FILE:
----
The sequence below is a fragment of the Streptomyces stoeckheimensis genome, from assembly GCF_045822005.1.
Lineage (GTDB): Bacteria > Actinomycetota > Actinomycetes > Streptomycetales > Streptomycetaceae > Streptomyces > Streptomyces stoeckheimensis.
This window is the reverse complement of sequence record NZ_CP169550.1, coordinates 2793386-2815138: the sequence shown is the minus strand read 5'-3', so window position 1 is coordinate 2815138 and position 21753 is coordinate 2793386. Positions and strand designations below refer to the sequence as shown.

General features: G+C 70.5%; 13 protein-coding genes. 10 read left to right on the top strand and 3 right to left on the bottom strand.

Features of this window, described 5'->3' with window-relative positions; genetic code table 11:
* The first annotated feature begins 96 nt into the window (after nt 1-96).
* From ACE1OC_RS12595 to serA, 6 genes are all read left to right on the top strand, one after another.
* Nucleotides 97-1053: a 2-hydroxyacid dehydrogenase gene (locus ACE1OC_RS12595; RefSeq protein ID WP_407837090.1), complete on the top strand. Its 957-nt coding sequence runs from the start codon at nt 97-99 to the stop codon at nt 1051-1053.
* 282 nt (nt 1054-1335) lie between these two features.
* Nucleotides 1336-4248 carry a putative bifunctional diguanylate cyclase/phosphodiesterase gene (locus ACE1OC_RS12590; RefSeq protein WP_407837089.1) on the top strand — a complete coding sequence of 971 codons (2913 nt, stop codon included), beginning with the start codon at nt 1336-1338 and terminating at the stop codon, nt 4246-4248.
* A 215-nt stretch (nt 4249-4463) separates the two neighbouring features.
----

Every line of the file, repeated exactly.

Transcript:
The sequence below is a fragment of the Streptomyces stoeckheimensis genome, from assembly GCF_045822005.1.
Lineage (GTDB): Bacteria > Actinomycetota > Actinomycetes > Streptomycetales > Streptomycetaceae > Streptomyces > Streptomyces stoeckheimensis.
This window is the reverse complement of sequence record NZ_CP169550.1, coordinates 2793386-2815138: the sequence shown is the minus strand read 5'-3', so window position 1 is coordinate 2815138 and position 21753 is coordinate 2793386. Positions and strand designations below refer to the sequence as shown.

General features: G+C 70.5%; 13 protein-coding genes. 10 read left to right on the top strand and 3 right to left on the bottom strand.

Features of this window, described 5'->3' with window-relative positions; genetic code table 11:
* The first annotated feature begins 96 nt into the window (after nt 1-96).
* From ACE1OC_RS12595 to serA, 6 genes are all read left to right on the top strand, one after another.
* Nucleotides 97-1053: a 2-hydroxyacid dehydrogenase gene (locus ACE1OC_RS12595; RefSeq protein ID WP_407837090.1), complete on the top strand. Its 957-nt coding sequence runs from the start codon at nt 97-99 to the stop codon at nt 1051-1053.
* 282 nt (nt 1054-1335) lie between these two features.
* Nucleotides 1336-4248 carry a putative bifunctional diguanylate cyclase/phosphodiesterase gene (locus ACE1OC_RS12590; RefSeq protein WP_407837089.1) on the top strand — a complete coding sequence of 971 codons (2913 nt, stop codon included), beginning with the start codon at nt 1336-1338 and terminating at the stop codon, nt 4246-4248.
* A 215-nt stretch (nt 4249-4463) separates the two neighbouring features.